Tag: Mitigation

Event: 100% Renewable Energy for 1.5°C

When: November 15, 1830-2100

Where: Arctic Room, Area E

Hosted by the COP 22 Presidency, in partnership with the Climate Vulnerable Forum, this exciting event brings together a diverse group of leaders from civil society, governments, and businesses for an unprecedented dialogue.

“100% Renewable Energy for 1.5°C” will make the case for a transition to 100% renewable energy as the ethical, feasible, financially sound, and logical approach to address climate change and keep global warming below 1.5°C.

Full programme and speaker overview available at www.climatenetwork.org

Access to the event is by RSVP only using this link: http://bit.ly/2g8VaBM

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Marrakech: From Regime-Building to Ambition-Building

Dear Ministers, We warmly welcome you to COP22 with its cool breeze and dusty trails.

The entry into force of the Paris Agreement less than one year after COP21 is a remarkable achievement. But if ECO has learned anything in more than 25 years of climate change negotiations, it is to not rest on its laurels.

Last week presented us with a stark reminder that all countries need to focus on delivering the promises of Paris. Ministers, you came to Marrakech to spell out the necessary details of the decisions taken in Paris, and by doing so seek to underpin real climate action at home.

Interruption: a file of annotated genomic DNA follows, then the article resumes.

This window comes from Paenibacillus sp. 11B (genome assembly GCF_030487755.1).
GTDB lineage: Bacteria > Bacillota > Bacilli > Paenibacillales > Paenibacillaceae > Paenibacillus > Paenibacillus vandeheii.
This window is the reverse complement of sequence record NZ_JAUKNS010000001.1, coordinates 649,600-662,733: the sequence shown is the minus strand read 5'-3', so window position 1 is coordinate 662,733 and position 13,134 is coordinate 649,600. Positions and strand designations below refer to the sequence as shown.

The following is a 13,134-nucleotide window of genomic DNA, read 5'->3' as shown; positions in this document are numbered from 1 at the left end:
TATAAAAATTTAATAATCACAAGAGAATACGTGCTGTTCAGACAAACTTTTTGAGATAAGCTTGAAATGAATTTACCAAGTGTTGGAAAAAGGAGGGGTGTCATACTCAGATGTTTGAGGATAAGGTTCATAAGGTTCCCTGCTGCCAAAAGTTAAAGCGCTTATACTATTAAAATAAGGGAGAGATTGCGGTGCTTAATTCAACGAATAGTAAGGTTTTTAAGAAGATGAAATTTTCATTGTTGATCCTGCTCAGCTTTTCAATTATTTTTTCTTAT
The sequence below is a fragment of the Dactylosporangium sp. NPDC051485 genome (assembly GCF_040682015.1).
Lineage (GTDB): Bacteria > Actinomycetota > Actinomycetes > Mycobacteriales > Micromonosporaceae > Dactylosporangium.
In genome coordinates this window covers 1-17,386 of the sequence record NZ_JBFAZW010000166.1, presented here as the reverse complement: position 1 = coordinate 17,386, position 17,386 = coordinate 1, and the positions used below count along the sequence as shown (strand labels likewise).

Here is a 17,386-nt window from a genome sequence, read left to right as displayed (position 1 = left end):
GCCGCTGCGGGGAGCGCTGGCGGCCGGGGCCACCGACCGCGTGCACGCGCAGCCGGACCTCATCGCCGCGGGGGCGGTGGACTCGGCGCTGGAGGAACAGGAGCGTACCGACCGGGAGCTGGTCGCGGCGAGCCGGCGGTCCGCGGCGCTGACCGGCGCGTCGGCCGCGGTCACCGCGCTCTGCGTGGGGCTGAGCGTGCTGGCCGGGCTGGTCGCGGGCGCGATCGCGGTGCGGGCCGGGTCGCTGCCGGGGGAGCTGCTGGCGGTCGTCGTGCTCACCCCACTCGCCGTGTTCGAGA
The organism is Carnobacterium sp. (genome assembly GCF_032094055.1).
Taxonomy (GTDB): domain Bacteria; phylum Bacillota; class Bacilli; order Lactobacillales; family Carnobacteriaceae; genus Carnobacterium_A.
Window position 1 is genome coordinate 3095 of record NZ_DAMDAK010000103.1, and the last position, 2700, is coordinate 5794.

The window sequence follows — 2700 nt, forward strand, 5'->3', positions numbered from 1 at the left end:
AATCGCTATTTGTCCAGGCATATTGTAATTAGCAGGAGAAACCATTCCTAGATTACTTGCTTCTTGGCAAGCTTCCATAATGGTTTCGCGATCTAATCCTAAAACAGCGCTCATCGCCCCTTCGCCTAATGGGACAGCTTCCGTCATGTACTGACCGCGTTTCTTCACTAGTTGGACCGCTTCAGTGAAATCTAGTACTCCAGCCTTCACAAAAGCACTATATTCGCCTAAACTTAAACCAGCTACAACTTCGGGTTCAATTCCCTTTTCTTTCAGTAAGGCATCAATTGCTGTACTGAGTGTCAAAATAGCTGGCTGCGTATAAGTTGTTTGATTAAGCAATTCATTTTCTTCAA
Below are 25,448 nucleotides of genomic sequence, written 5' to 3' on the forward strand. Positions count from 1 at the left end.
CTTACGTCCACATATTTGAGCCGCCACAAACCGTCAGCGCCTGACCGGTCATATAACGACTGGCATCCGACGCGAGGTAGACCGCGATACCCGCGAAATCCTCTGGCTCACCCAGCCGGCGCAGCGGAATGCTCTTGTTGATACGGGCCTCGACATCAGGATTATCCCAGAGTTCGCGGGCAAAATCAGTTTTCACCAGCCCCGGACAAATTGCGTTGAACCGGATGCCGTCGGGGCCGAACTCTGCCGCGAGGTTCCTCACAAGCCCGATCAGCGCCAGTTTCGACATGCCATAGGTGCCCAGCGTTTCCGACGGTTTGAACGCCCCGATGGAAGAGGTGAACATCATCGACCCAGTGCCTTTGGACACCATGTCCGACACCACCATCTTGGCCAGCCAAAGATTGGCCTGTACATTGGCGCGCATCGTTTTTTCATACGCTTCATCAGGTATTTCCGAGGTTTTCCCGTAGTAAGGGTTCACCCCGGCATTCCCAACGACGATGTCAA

You came to tell fellow ministers how, inspired by the Paris Agreement, you have taken immediate further action, so that the ambition gap can be closed. This early action is essential to achieving the Paris goal of limiting warming to 1.5°C.

Sadly, what in COP-land is called the 2016 ‘facilitative’ dialogue began with only limited preparation and ended with recycled statements. ECO calls on you to use this weeks’ high-level part of the facilitated dialogue to present your enhanced ambition for mitigation, adaptation and support.

The next big moment in climate politics will come in 2018. The IPCC report will spell out the implications of the 1.5°C goal and—you read it here first—there will be a major push to raise ambition and revise the current 2025 and 2030 NDCs upwards. As, collectively, if today’s NDCs are set in stone the window for achieving the global goals you just set in Paris will be already closed.